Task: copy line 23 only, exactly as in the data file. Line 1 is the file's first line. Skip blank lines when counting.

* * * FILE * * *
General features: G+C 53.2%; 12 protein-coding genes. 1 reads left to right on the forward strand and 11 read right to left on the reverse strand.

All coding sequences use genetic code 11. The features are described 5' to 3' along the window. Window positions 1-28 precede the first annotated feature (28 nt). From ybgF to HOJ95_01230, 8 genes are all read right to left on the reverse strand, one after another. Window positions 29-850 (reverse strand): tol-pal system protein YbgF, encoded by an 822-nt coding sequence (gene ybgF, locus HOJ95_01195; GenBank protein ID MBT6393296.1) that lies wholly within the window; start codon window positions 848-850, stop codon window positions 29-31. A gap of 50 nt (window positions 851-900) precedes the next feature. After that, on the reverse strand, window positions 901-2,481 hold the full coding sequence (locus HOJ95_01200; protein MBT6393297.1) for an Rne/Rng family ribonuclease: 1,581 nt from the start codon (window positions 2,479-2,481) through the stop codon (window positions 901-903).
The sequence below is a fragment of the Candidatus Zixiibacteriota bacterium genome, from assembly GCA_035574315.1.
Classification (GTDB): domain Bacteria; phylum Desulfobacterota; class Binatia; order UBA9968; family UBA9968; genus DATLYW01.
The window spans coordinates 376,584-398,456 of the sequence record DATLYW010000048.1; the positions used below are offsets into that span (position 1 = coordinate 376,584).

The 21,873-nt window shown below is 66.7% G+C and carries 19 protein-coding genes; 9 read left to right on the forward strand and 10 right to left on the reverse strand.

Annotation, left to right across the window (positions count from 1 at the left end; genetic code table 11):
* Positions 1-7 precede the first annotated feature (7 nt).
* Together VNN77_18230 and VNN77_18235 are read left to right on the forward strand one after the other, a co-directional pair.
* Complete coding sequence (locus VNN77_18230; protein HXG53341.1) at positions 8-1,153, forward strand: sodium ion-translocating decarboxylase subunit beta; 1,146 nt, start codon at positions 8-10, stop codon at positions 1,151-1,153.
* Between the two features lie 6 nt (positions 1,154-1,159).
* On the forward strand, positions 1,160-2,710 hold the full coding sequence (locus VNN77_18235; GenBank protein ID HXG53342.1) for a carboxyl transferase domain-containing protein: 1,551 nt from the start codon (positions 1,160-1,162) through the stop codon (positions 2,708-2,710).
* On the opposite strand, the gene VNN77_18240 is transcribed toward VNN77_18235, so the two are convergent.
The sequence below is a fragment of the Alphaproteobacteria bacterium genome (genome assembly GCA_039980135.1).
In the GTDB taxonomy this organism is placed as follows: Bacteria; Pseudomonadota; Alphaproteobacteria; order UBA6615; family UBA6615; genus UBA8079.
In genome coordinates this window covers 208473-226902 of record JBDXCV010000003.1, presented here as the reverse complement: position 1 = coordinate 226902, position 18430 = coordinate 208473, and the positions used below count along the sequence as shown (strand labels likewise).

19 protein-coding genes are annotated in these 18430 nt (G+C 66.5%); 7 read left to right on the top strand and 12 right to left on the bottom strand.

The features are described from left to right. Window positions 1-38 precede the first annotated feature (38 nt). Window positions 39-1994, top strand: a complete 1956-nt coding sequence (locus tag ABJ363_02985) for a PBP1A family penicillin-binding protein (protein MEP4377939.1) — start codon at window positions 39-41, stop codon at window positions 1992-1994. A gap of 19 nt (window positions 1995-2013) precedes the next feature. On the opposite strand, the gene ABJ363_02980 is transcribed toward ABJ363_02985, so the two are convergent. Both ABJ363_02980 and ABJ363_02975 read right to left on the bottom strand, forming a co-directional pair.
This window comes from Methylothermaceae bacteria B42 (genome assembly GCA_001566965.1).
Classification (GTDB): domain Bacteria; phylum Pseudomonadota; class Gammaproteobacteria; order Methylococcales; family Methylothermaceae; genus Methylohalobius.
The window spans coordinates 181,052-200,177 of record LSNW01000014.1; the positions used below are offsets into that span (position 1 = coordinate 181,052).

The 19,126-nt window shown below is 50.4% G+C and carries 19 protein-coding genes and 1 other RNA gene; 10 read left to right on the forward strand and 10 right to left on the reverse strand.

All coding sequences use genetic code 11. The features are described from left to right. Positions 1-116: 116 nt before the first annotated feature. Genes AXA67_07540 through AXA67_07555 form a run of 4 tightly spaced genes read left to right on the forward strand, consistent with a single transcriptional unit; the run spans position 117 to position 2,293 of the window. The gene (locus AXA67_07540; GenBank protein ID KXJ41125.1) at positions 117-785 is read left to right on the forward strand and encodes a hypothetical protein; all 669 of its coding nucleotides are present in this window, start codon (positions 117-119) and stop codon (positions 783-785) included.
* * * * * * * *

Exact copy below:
All coding sequences use genetic code 11. The features are described from left to right. Positions 1-116: 116 nt before the first annotated feature. Genes AXA67_07540 through AXA67_07555 form a run of 4 tightly spaced genes read left to right on the forward strand, consistent with a single transcriptional unit; the run spans position 117 to position 2,293 of the window. The gene (locus AXA67_07540; GenBank protein ID KXJ41125.1) at positions 117-785 is read left to right on the forward strand and encodes a hypothetical protein; all 669 of its coding nucleotides are present in this window, start codon (positions 117-119) and stop codon (positions 783-785) included.